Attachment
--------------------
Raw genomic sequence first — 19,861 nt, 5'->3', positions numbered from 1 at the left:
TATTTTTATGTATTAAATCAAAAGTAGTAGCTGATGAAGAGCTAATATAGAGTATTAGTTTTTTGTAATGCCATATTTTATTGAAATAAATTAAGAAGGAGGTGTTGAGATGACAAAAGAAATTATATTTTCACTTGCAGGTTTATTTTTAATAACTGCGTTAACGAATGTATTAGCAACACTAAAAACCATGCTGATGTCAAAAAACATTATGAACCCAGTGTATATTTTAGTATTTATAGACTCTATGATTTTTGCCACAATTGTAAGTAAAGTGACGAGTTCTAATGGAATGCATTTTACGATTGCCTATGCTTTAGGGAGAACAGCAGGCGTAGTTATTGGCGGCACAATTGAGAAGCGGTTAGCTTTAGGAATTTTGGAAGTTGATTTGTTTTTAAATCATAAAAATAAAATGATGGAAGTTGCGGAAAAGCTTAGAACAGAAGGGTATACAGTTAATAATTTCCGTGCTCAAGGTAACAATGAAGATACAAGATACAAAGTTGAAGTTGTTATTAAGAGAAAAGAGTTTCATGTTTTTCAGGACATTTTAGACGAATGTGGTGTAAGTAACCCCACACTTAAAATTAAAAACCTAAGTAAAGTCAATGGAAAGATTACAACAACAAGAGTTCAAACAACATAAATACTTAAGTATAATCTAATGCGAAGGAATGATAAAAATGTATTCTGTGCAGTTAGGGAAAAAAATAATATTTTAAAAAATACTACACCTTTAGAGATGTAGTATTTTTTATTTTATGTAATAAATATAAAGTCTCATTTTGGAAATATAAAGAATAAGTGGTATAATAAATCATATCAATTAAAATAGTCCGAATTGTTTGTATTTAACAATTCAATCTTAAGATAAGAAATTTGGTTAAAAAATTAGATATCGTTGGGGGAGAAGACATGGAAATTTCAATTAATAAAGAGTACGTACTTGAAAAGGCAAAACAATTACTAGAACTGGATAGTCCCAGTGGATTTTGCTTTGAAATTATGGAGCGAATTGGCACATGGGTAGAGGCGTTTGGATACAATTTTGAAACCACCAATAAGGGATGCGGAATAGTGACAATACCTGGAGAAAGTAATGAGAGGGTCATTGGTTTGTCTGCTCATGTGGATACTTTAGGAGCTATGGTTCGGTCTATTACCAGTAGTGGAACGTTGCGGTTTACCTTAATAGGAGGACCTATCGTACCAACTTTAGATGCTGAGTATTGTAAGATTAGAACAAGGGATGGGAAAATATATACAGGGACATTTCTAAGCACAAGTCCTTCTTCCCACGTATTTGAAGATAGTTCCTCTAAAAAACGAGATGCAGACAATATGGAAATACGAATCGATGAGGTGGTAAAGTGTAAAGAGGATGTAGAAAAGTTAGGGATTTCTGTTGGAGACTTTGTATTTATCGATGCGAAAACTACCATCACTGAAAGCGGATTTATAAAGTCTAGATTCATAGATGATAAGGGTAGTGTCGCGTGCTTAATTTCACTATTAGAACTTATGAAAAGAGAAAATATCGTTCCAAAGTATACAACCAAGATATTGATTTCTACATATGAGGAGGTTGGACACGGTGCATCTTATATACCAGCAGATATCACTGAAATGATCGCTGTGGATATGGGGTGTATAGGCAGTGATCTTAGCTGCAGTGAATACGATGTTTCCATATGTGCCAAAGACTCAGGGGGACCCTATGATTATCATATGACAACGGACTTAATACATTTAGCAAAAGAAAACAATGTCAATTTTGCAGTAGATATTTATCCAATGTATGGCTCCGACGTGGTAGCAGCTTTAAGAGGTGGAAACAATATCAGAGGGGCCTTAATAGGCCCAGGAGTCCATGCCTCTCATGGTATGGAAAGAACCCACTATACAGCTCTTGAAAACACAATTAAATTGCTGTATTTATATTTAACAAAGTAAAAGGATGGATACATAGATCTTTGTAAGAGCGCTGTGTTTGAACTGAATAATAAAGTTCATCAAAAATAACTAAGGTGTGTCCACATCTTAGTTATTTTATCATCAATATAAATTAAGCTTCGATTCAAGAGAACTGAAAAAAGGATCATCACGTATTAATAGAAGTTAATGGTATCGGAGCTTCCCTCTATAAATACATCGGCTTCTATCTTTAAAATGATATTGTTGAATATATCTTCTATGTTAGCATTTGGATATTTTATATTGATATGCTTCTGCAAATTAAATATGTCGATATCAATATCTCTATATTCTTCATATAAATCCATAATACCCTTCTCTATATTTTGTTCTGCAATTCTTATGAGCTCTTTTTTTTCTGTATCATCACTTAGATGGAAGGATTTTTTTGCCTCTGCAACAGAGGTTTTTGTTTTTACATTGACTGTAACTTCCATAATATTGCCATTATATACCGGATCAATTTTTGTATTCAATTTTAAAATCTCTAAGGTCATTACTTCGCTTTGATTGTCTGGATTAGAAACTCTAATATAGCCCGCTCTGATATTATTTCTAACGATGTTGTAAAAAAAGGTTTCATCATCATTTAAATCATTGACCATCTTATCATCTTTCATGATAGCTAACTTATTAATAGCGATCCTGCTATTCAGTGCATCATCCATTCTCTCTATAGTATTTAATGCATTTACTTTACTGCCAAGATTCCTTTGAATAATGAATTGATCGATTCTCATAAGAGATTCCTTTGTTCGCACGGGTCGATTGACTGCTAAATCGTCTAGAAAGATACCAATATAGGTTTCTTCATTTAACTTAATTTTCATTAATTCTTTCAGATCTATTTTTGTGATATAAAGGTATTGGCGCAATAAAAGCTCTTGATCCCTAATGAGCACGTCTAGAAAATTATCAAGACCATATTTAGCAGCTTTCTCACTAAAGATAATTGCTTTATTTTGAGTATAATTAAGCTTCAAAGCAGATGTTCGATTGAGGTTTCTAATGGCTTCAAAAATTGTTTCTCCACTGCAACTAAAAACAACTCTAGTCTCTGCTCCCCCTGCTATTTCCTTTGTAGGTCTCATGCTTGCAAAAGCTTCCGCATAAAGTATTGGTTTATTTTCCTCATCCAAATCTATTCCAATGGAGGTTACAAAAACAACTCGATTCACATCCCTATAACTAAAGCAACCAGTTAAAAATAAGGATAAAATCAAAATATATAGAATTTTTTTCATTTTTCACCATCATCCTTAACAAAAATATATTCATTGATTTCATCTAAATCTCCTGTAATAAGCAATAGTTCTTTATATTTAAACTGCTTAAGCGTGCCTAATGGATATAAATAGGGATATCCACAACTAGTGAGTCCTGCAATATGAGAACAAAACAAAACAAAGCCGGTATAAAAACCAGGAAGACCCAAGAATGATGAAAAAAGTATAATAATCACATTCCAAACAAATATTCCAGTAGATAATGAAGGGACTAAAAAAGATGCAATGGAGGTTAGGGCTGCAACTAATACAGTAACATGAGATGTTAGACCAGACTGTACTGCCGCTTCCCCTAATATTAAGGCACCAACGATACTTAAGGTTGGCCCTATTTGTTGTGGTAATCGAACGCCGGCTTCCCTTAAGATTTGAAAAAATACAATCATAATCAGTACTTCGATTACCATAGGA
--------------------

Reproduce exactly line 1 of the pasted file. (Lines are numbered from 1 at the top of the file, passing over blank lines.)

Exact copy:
Raw genomic sequence first — 19,861 nt, 5'->3', positions numbered from 1 at the left: